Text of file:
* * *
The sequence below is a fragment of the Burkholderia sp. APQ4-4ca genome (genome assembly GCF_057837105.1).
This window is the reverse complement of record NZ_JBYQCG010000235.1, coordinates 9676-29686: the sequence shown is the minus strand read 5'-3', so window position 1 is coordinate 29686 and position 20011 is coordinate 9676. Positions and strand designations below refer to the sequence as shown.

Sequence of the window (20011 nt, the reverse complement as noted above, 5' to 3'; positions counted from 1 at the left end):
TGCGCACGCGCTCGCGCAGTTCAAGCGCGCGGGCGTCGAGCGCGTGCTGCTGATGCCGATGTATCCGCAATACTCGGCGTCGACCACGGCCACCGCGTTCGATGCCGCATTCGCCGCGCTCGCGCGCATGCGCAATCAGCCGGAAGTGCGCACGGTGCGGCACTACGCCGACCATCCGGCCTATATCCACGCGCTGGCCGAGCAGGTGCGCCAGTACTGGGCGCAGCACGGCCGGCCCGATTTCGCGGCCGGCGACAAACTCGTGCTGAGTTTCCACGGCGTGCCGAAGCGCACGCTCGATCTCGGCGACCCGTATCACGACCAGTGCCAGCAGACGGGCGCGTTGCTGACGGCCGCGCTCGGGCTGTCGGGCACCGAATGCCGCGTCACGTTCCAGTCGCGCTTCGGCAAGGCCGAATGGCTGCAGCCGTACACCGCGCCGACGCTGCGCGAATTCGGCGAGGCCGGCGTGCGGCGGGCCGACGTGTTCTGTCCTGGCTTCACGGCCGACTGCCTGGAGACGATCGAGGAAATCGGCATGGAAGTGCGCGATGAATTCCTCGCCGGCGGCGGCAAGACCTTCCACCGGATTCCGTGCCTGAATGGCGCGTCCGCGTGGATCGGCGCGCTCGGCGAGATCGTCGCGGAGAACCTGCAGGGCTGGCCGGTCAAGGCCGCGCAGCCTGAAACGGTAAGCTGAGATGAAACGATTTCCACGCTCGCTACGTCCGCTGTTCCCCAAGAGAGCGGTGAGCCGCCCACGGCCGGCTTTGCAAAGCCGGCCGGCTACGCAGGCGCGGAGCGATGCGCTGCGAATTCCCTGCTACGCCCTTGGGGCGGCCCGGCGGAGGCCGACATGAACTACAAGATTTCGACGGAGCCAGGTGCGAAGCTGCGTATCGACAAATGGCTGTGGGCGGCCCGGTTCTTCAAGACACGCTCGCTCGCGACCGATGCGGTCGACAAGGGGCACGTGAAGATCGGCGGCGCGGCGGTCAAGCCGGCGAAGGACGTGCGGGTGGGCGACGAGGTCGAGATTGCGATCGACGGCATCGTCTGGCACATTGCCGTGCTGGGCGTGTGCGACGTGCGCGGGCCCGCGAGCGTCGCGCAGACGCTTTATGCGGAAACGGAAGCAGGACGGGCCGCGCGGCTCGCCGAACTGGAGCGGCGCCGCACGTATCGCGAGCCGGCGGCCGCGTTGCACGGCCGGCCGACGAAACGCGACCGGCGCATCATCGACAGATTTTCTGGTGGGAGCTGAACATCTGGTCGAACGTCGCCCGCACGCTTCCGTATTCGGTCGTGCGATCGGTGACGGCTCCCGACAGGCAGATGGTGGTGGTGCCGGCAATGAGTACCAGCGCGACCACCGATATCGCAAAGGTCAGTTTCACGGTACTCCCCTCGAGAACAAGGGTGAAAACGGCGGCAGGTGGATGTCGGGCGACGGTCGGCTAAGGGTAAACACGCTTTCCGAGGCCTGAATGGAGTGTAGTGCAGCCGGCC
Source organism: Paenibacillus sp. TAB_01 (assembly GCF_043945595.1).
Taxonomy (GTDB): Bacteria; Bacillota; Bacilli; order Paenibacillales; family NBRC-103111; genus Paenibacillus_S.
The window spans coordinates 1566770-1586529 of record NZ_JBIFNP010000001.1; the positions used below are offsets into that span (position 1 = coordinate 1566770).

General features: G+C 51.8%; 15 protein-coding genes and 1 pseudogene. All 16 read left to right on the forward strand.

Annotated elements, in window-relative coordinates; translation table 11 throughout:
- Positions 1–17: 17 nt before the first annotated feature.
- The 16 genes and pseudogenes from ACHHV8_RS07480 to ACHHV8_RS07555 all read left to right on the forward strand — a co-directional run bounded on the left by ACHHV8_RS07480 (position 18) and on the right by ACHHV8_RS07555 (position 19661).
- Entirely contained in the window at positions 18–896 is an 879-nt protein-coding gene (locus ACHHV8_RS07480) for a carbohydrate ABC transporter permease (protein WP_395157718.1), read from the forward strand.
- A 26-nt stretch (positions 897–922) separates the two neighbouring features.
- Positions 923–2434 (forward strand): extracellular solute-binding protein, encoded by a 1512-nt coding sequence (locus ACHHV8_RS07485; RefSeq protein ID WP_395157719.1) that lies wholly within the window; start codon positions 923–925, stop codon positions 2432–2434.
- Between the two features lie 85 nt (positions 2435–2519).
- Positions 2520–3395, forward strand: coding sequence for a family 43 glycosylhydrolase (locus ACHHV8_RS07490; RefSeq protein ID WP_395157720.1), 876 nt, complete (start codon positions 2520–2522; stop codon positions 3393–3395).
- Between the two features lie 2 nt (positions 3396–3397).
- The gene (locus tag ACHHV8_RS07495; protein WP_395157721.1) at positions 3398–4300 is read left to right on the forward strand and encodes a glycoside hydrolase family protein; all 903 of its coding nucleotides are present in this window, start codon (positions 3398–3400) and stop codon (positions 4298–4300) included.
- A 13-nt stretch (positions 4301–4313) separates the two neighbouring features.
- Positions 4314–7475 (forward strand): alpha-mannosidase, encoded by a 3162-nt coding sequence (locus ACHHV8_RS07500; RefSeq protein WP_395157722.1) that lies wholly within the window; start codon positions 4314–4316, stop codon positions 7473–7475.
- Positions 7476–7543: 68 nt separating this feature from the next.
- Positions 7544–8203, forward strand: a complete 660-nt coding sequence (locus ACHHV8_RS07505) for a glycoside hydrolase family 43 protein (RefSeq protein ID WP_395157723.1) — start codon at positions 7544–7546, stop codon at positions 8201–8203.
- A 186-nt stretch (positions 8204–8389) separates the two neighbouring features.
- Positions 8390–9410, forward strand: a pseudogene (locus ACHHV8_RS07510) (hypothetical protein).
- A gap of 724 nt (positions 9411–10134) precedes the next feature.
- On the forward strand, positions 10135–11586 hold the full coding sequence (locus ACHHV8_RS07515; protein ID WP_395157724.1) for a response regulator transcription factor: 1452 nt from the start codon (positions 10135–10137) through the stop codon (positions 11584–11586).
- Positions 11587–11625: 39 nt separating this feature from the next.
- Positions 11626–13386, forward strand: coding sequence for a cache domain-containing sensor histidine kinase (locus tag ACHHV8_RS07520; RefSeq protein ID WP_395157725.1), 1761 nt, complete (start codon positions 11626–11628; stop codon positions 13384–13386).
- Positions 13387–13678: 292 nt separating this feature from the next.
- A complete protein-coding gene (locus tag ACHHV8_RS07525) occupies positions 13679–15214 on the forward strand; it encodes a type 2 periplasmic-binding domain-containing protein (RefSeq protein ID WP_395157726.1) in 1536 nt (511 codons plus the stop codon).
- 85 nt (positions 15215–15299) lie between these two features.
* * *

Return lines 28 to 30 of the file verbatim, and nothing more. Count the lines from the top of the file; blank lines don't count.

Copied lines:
- Positions 11626–13386, forward strand: coding sequence for a cache domain-containing sensor histidine kinase (locus tag ACHHV8_RS07520; RefSeq protein ID WP_395157725.1), 1761 nt, complete (start codon positions 11626–11628; stop codon positions 13384–13386).
- Positions 13387–13678: 292 nt separating this feature from the next.
- A complete protein-coding gene (locus tag ACHHV8_RS07525) occupies positions 13679–15214 on the forward strand; it encodes a type 2 periplasmic-binding domain-containing protein (RefSeq protein ID WP_395157726.1) in 1536 nt (511 codons plus the stop codon).